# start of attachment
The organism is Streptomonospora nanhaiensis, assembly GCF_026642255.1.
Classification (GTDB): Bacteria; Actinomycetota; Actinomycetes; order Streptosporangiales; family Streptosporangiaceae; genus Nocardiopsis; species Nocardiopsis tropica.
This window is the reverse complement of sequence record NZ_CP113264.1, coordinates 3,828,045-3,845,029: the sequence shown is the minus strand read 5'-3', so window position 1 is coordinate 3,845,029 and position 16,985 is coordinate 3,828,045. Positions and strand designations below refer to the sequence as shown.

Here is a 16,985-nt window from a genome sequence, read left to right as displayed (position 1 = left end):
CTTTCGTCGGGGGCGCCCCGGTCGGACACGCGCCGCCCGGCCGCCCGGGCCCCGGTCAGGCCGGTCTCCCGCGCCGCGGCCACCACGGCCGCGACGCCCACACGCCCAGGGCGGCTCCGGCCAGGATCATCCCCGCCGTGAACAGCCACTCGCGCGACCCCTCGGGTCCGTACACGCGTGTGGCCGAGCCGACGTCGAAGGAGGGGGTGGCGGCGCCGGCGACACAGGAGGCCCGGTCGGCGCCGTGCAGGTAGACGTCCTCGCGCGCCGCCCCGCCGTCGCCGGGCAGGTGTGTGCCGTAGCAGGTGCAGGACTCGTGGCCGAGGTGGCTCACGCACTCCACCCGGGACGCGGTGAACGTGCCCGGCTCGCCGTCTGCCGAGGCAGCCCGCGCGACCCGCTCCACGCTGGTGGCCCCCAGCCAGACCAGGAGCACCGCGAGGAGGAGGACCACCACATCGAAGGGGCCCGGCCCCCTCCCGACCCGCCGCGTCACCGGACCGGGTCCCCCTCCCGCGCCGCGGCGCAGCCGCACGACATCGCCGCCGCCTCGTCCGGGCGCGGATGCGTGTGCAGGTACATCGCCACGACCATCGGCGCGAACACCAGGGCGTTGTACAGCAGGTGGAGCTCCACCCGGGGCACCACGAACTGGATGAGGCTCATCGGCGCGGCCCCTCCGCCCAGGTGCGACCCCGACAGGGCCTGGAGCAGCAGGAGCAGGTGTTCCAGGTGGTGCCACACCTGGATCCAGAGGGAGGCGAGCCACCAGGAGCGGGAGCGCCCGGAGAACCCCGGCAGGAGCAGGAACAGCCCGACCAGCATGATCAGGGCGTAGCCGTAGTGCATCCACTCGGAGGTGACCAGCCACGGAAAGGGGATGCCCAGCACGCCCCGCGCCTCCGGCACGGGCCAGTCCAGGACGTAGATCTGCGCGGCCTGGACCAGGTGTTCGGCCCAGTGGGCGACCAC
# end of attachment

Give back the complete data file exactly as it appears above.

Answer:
The organism is Streptomonospora nanhaiensis, assembly GCF_026642255.1.
Classification (GTDB): Bacteria; Actinomycetota; Actinomycetes; order Streptosporangiales; family Streptosporangiaceae; genus Nocardiopsis; species Nocardiopsis tropica.
This window is the reverse complement of sequence record NZ_CP113264.1, coordinates 3,828,045-3,845,029: the sequence shown is the minus strand read 5'-3', so window position 1 is coordinate 3,845,029 and position 16,985 is coordinate 3,828,045. Positions and strand designations below refer to the sequence as shown.

Here is a 16,985-nt window from a genome sequence, read left to right as displayed (position 1 = left end):
CTTTCGTCGGGGGCGCCCCGGTCGGACACGCGCCGCCCGGCCGCCCGGGCCCCGGTCAGGCCGGTCTCCCGCGCCGCGGCCACCACGGCCGCGACGCCCACACGCCCAGGGCGGCTCCGGCCAGGATCATCCCCGCCGTGAACAGCCACTCGCGCGACCCCTCGGGTCCGTACACGCGTGTGGCCGAGCCGACGTCGAAGGAGGGGGTGGCGGCGCCGGCGACACAGGAGGCCCGGTCGGCGCCGTGCAGGTAGACGTCCTCGCGCGCCGCCCCGCCGTCGCCGGGCAGGTGTGTGCCGTAGCAGGTGCAGGACTCGTGGCCGAGGTGGCTCACGCACTCCACCCGGGACGCGGTGAACGTGCCCGGCTCGCCGTCTGCCGAGGCAGCCCGCGCGACCCGCTCCACGCTGGTGGCCCCCAGCCAGACCAGGAGCACCGCGAGGAGGAGGACCACCACATCGAAGGGGCCCGGCCCCCTCCCGACCCGCCGCGTCACCGGACCGGGTCCCCCTCCCGCGCCGCGGCGCAGCCGCACGACATCGCCGCCGCCTCGTCCGGGCGCGGATGCGTGTGCAGGTACATCGCCACGACCATCGGCGCGAACACCAGGGCGTTGTACAGCAGGTGGAGCTCCACCCGGGGCACCACGAACTGGATGAGGCTCATCGGCGCGGCCCCTCCGCCCAGGTGCGACCCCGACAGGGCCTGGAGCAGCAGGAGCAGGTGTTCCAGGTGGTGCCACACCTGGATCCAGAGGGAGGCGAGCCACCAGGAGCGGGAGCGCCCGGAGAACCCCGGCAGGAGCAGGAACAGCCCGACCAGCATGATCAGGGCGTAGCCGTAGTGCATCCACTCGGAGGTGACCAGCCACGGAAAGGGGATGCCCAGCACGCCCCGCGCCTCCGGCACGGGCCAGTCCAGGACGTAGATCTGCGCGGCCTGGACCAGGTGTTCGGCCCAGTGGGCGACCAC